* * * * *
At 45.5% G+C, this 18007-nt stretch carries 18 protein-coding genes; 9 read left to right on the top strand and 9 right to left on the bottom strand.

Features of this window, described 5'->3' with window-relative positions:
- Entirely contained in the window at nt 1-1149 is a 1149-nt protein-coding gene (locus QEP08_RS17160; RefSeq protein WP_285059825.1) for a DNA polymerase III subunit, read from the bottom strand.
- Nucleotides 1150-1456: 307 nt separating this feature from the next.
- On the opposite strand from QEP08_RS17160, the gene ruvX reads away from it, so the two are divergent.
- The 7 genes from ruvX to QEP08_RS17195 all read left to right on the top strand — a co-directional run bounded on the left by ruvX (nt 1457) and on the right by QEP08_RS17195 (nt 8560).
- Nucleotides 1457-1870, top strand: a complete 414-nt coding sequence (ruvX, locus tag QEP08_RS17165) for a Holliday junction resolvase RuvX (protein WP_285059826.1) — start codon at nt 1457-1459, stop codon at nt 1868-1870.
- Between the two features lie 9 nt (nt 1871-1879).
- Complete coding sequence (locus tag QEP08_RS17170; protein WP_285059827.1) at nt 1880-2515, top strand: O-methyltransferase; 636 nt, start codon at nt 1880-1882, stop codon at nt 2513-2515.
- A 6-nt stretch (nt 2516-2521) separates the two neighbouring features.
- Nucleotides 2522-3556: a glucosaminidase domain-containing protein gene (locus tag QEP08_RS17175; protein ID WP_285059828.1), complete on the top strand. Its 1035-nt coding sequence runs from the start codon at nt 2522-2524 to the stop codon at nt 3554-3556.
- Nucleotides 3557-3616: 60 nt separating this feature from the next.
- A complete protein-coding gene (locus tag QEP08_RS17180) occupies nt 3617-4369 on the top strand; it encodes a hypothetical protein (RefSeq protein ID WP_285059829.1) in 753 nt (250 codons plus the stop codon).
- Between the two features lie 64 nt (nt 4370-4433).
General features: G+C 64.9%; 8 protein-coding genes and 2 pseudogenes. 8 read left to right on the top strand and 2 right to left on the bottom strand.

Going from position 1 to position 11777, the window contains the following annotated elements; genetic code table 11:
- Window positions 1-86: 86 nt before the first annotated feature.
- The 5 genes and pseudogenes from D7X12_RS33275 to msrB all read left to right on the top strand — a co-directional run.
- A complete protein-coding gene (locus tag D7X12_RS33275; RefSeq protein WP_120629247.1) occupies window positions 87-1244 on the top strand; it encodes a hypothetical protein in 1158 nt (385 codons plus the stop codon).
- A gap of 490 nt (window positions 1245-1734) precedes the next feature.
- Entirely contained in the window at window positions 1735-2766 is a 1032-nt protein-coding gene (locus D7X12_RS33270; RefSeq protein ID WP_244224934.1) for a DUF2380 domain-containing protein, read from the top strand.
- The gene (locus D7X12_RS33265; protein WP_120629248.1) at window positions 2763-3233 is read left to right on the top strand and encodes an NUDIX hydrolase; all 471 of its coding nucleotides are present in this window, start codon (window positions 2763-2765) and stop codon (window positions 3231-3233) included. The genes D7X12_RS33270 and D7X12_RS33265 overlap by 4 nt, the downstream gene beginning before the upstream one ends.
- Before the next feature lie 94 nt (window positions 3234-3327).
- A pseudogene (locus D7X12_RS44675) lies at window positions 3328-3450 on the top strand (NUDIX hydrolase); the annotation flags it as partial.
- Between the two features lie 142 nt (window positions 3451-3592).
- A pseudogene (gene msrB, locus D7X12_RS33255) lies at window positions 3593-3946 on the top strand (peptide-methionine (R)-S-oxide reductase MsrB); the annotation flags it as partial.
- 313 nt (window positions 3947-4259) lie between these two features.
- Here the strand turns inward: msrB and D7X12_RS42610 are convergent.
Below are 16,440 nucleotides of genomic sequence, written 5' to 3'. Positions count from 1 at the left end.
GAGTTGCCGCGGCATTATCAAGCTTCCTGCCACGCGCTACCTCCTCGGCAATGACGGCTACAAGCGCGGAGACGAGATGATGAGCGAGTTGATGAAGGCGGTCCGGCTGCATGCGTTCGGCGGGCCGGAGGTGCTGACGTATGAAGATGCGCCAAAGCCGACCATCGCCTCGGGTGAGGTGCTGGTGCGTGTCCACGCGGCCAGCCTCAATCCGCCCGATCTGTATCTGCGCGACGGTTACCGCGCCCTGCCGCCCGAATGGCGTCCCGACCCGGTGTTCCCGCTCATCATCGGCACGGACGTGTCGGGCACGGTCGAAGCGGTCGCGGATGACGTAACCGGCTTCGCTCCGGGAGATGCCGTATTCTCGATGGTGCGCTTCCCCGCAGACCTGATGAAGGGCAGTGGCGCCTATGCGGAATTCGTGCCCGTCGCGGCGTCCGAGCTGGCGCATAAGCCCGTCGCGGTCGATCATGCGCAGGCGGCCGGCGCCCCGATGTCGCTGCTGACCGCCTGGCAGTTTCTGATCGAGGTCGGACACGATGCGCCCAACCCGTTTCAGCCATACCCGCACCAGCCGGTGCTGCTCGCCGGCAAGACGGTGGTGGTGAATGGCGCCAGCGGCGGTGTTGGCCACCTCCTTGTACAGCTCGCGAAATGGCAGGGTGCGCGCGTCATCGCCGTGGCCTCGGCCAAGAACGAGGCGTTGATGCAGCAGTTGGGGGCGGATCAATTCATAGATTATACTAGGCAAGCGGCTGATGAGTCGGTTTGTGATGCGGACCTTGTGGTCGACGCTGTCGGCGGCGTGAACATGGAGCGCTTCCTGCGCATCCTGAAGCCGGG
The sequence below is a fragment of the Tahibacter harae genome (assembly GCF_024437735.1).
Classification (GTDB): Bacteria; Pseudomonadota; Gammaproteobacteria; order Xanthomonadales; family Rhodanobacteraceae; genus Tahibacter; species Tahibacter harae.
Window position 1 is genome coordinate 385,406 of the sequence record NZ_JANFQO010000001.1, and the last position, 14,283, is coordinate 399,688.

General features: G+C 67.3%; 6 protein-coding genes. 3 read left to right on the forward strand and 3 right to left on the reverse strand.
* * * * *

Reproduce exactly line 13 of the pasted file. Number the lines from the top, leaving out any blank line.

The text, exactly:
- A complete protein-coding gene (locus tag QEP08_RS17180) occupies nt 3617-4369 on the top strand; it encodes a hypothetical protein (RefSeq protein ID WP_285059829.1) in 753 nt (250 codons plus the stop codon).